If anyone reading this lives in New York City, I’m singing in a performance of the Brahms Requiem at Symphony Space on Friday night. Please come hear me sing!
I first learned the Requiem my senior year of college. Indeed, it was exactly 10 years ago that we started rehearsing it. I devoted a lot of time to learning the often chromatic fugues, listening to the recording, etc. When you get to know a piece of music that well, you begin to truly appreciate certain moments. Powerful moments. Moments when the orchestra hushes and the chorus comes in, or in the second movement when the strings crescendo and the chorus sings in unison, full-throated, “Denn alles Fleisch es ist wie Gras.” (Behold, all flesh is as grass). We’ve been talking about good ideas lately. How did Brahms get that one?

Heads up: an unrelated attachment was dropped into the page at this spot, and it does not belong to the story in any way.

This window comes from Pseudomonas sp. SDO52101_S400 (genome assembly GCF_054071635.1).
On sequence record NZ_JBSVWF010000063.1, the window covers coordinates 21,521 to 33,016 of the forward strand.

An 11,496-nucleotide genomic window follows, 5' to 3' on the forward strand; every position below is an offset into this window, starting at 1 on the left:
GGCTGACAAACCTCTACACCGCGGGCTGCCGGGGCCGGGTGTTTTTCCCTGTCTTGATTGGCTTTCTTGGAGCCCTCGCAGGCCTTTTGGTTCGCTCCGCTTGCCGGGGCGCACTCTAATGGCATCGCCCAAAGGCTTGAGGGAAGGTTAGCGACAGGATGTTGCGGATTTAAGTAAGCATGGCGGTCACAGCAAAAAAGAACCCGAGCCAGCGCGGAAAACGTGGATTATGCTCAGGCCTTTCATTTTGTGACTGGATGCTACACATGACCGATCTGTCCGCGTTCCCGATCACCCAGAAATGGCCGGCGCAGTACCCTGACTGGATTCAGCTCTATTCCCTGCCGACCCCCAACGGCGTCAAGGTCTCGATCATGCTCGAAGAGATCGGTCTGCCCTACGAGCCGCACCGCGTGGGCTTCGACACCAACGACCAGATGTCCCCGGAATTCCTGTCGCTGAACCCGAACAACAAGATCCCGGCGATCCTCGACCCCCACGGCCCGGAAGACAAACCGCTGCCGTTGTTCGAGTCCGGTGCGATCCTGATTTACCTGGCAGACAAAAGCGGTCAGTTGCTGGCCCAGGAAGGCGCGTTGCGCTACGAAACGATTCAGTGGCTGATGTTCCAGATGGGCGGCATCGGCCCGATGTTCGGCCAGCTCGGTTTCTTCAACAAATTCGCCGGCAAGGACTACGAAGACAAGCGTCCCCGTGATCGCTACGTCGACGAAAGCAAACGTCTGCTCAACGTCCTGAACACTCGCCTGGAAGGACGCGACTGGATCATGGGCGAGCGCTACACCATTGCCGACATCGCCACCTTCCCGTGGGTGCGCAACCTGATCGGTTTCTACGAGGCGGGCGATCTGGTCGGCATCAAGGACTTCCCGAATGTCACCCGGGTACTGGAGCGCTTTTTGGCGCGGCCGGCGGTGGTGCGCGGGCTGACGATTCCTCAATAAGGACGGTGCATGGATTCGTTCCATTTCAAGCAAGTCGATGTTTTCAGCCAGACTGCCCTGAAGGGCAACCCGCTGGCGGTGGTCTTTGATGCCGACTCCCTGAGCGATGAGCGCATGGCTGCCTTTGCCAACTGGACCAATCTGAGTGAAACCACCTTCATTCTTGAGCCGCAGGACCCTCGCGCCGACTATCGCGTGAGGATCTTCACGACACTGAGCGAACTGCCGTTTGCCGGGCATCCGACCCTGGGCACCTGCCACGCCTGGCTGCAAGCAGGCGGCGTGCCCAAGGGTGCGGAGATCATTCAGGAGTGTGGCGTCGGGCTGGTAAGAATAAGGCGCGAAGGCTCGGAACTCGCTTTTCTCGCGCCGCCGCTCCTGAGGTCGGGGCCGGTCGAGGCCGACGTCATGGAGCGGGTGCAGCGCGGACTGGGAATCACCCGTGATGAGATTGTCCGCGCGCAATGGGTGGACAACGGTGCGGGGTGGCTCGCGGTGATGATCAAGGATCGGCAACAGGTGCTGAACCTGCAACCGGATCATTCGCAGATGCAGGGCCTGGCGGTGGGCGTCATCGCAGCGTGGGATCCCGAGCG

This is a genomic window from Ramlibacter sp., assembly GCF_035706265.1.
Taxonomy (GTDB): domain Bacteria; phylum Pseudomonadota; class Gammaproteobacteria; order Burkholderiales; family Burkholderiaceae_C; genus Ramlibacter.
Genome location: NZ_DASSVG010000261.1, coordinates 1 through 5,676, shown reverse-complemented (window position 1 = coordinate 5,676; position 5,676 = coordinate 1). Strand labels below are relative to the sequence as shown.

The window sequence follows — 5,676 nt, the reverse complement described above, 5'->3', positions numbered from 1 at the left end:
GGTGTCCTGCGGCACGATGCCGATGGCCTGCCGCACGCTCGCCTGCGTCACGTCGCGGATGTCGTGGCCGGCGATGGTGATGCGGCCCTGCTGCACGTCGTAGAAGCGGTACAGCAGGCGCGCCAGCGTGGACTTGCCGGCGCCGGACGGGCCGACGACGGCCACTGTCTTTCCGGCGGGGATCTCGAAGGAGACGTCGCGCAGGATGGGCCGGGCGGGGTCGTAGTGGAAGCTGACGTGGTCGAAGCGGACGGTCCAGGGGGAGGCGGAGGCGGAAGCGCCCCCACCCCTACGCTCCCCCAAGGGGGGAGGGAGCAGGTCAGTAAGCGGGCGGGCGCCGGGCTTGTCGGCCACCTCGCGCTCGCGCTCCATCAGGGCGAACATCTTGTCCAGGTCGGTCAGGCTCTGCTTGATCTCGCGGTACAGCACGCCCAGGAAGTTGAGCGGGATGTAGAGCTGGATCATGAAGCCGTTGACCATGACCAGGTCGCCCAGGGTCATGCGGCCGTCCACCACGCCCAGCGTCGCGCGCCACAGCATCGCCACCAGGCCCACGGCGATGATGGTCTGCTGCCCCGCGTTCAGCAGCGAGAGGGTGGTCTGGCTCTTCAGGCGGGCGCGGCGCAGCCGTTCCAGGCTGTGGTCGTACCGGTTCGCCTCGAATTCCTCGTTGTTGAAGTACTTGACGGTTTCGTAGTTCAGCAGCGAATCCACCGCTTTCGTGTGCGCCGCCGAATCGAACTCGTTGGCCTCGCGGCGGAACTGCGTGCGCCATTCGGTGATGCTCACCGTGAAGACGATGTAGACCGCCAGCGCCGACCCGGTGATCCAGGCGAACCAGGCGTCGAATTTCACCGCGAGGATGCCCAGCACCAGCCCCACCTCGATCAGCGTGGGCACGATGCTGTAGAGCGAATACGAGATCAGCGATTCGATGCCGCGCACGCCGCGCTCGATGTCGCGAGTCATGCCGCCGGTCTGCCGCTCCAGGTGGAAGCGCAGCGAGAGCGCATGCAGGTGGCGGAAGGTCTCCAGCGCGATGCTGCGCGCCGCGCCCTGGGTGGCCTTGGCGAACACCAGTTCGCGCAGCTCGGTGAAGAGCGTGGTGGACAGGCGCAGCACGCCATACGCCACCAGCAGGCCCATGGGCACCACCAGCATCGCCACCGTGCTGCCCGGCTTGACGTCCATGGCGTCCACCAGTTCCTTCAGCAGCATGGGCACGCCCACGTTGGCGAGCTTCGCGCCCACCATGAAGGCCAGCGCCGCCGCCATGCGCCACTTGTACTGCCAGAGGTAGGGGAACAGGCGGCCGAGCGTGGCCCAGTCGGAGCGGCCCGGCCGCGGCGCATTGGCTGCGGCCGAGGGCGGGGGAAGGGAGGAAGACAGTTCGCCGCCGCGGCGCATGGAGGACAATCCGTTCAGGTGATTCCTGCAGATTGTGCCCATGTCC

Anyway, now I am singing the Requiem as a grown-up, appreciating these moments again, as when you see an old friend after an absence. The rehearsal schedule this week has been brutal. Any soprano who has sung the Requiem knows what I am talking about. But as I wrote in 168 Hours, I believe that the best way to ensure that you don’t lose your time to work (past the point of diminishing returns), to chores that fill all available space, or to meaningless hours of TV, is to give your leisure hours purpose. If anything, I need my singing more now that I have a busier life than I did in those college days.
Of course, making it to rehearsals is a bit more complicated than it was back then. Here are a few ways to make a regular volunteer or hobby commitment work:
How have you made time for a personal pursuit?